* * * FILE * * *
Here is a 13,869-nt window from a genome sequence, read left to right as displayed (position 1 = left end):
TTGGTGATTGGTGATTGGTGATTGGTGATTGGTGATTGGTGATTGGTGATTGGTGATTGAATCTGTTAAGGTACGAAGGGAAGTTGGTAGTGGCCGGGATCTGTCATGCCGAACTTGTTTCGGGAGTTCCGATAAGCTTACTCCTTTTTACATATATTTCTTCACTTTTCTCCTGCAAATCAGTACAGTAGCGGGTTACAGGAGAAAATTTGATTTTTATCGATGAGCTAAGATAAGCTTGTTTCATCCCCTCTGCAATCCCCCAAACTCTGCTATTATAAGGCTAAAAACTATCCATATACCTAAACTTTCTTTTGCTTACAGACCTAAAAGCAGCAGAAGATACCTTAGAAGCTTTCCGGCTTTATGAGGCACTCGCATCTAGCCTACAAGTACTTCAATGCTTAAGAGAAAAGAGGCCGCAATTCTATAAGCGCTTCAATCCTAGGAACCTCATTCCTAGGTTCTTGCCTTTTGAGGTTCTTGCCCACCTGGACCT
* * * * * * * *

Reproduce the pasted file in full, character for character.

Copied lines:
Here is a 13,869-nt window from a genome sequence, read left to right as displayed (position 1 = left end):
TTGGTGATTGGTGATTGGTGATTGGTGATTGGTGATTGGTGATTGGTGATTGGTGATTGAATCTGTTAAGGTACGAAGGGAAGTTGGTAGTGGCCGGGATCTGTCATGCCGAACTTGTTTCGGGAGTTCCGATAAGCTTACTCCTTTTTACATATATTTCTTCACTTTTCTCCTGCAAATCAGTACAGTAGCGGGTTACAGGAGAAAATTTGATTTTTATCGATGAGCTAAGATAAGCTTGTTTCATCCCCTCTGCAATCCCCCAAACTCTGCTATTATAAGGCTAAAAACTATCCATATACCTAAACTTTCTTTTGCTTACAGACCTAAAAGCAGCAGAAGATACCTTAGAAGCTTTCCGGCTTTATGAGGCACTCGCATCTAGCCTACAAGTACTTCAATGCTTAAGAGAAAAGAGGCCGCAATTCTATAAGCGCTTCAATCCTAGGAACCTCATTCCTAGGTTCTTGCCTTTTGAGGTTCTTGCCCACCTGGACCT